There is at least one meme I know of with Liam Neeson and a reference to his role in Taken. I am not sure 100 percent how it goes, but it is along the lines of “He saved over 1000 Jews, he helped train Batman AND Anakin Skywalker, and you dare to take his daughter?!?!” This is what I knew when I finally got around to seeing Taken, and it is far from brilliant, but it is still somewhat entertaining.

The movie would easily have been forgotten weeks after it was released if it were not for Liam Neeson. The role of Bryan Mills, a retired CIA agent whose daughter Kim (Maggie Grace) is kidnapped on her trip in Paris is one that Neeson is still being known for almost a decade later (even so that he was in a great commercial a few years back for Clash of Clans).

There are no doubt the action scenes are well done, but it is the plot that had me stroking my chin in not the most positive ways. I understand there is a problem with underground sex trafficking in the world, but what a chance that both Kim and her friend Amanda (Katie Cassidy) are not only kidnapped for this, but are done so barely after they even get off the plane.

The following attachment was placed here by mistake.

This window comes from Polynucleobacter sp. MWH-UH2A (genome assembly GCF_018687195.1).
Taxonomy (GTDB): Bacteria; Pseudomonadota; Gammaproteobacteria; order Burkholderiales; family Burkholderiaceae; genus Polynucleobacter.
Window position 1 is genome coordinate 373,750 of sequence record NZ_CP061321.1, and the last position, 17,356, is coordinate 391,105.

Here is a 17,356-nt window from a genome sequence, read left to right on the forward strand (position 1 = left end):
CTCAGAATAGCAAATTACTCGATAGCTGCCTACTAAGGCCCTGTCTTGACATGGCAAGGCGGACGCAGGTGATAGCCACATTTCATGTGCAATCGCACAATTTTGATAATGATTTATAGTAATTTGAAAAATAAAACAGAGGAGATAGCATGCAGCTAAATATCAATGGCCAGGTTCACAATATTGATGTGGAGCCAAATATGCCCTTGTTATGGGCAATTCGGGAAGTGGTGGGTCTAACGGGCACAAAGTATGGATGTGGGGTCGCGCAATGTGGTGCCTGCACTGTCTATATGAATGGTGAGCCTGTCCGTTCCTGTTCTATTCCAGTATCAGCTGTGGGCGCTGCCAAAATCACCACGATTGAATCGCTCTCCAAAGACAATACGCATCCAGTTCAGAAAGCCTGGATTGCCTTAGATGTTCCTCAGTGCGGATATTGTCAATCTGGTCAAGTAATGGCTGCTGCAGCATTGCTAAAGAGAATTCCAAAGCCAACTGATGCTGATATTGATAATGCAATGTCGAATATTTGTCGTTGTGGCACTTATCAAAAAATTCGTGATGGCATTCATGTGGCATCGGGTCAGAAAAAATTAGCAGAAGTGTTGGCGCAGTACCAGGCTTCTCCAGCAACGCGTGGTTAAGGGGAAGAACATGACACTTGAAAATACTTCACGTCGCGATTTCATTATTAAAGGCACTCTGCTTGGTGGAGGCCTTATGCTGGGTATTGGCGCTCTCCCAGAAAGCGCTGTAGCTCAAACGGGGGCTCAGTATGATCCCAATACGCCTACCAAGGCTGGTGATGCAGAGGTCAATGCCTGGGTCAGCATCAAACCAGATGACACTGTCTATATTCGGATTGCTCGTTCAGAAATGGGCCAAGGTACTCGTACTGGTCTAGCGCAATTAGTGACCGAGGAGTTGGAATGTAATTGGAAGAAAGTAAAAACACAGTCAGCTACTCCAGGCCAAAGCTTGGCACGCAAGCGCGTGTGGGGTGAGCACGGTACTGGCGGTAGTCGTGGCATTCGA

I also had a little trouble with believing the friendship between Mills and his former associate (at least that is what I think he was) Jean-Claude (Olivier Rabourdin). There is a dinner scene that, while somewhat well done, is highly improbable to me.

Parents, this is a not a movie for kids. Despite the PG-13 rating, it is one that could have easily been rated R. There is obviously some violence and some swearing (though I don’t remember any F bombs dropped), but the fact that the movie talks about sex trafficking may be too much for a middle schooler. High School and above only.

Still, if you have not seen the film, it is worth watching mainly for Neeson. There were times I was remembering another movie character who was more determined than ever to get a family member back: Ethan Edwards (John Wayne) in John Ford’s masterpiece The Searchers (1956), which, compared to Taken, is like comparing Disney World to a block party. Nevertheless, if Liam Neeson is reading this, I will tread lightly and say his performance is worth seeing the movie just by itself.

I would not be smart in making him mad.

Overall: Three Stars ***